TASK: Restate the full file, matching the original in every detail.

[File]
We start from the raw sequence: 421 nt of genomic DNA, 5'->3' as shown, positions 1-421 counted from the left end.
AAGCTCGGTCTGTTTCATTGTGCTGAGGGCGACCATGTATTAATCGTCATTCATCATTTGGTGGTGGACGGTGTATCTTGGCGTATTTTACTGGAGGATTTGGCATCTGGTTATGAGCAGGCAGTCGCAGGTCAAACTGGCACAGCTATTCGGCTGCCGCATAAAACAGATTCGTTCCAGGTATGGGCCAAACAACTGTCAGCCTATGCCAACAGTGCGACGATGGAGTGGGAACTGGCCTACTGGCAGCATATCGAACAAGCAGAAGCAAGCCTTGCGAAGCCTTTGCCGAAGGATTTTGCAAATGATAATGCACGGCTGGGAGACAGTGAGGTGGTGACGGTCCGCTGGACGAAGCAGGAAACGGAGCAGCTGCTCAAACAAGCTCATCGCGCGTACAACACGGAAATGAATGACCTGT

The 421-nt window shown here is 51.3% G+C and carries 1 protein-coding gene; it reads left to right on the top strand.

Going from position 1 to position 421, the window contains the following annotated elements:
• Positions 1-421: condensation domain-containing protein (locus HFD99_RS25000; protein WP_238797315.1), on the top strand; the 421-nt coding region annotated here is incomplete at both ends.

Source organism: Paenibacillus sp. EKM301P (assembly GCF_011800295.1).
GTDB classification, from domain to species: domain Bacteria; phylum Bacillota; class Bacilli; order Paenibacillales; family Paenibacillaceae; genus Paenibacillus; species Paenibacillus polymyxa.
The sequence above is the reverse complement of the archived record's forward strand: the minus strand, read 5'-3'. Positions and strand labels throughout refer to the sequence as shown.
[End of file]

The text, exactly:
We start from the raw sequence: 421 nt of genomic DNA, 5'->3' as shown, positions 1-421 counted from the left end.
AAGCTCGGTCTGTTTCATTGTGCTGAGGGCGACCATGTATTAATCGTCATTCATCATTTGGTGGTGGACGGTGTATCTTGGCGTATTTTACTGGAGGATTTGGCATCTGGTTATGAGCAGGCAGTCGCAGGTCAAACTGGCACAGCTATTCGGCTGCCGCATAAAACAGATTCGTTCCAGGTATGGGCCAAACAACTGTCAGCCTATGCCAACAGTGCGACGATGGAGTGGGAACTGGCCTACTGGCAGCATATCGAACAAGCAGAAGCAAGCCTTGCGAAGCCTTTGCCGAAGGATTTTGCAAATGATAATGCACGGCTGGGAGACAGTGAGGTGGTGACGGTCCGCTGGACGAAGCAGGAAACGGAGCAGCTGCTCAAACAAGCTCATCGCGCGTACAACACGGAAATGAATGACCTGT

The 421-nt window shown here is 51.3% G+C and carries 1 protein-coding gene; it reads left to right on the top strand.

Going from position 1 to position 421, the window contains the following annotated elements:
• Positions 1-421: condensation domain-containing protein (locus HFD99_RS25000; protein WP_238797315.1), on the top strand; the 421-nt coding region annotated here is incomplete at both ends.

Source organism: Paenibacillus sp. EKM301P (assembly GCF_011800295.1).
GTDB classification, from domain to species: domain Bacteria; phylum Bacillota; class Bacilli; order Paenibacillales; family Paenibacillaceae; genus Paenibacillus; species Paenibacillus polymyxa.
The sequence above is the reverse complement of the archived record's forward strand: the minus strand, read 5'-3'. Positions and strand labels throughout refer to the sequence as shown.